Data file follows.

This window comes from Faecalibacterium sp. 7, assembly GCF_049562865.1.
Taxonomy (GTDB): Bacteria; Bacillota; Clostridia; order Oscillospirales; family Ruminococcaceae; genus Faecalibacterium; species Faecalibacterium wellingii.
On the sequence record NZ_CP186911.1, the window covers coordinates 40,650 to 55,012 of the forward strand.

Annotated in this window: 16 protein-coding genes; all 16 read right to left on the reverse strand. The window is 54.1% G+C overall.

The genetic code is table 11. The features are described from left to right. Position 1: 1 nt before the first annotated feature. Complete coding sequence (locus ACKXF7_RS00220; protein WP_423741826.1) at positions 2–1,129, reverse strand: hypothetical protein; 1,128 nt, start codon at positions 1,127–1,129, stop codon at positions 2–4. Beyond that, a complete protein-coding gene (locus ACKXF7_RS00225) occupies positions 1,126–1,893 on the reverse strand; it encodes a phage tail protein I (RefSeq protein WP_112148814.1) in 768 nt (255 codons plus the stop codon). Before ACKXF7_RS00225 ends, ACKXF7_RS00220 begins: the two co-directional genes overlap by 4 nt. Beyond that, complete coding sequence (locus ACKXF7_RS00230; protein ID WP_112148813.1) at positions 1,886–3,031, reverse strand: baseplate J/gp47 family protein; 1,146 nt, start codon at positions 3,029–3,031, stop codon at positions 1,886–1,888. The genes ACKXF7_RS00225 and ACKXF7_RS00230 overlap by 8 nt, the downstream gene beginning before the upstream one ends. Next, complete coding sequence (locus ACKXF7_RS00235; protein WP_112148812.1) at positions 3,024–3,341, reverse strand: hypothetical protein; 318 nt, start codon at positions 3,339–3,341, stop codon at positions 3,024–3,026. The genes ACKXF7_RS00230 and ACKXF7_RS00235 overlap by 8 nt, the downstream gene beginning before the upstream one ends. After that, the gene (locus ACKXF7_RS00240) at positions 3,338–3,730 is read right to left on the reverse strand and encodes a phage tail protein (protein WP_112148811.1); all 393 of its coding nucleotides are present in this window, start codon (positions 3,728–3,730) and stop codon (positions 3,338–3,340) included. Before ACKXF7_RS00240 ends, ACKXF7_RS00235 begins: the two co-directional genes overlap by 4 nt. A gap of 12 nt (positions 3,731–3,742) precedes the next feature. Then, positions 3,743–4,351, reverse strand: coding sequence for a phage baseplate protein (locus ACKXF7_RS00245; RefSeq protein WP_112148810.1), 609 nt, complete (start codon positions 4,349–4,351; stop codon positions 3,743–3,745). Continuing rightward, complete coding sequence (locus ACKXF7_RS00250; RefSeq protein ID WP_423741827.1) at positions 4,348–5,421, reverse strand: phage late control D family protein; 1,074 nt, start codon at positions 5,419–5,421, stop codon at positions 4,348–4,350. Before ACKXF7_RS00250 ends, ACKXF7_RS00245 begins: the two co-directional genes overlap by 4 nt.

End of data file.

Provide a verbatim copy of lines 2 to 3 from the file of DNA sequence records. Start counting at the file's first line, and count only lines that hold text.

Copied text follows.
Taxonomy (GTDB): Bacteria; Bacillota; Clostridia; order Oscillospirales; family Ruminococcaceae; genus Faecalibacterium; species Faecalibacterium wellingii.
On the sequence record NZ_CP186911.1, the window covers coordinates 40,650 to 55,012 of the forward strand.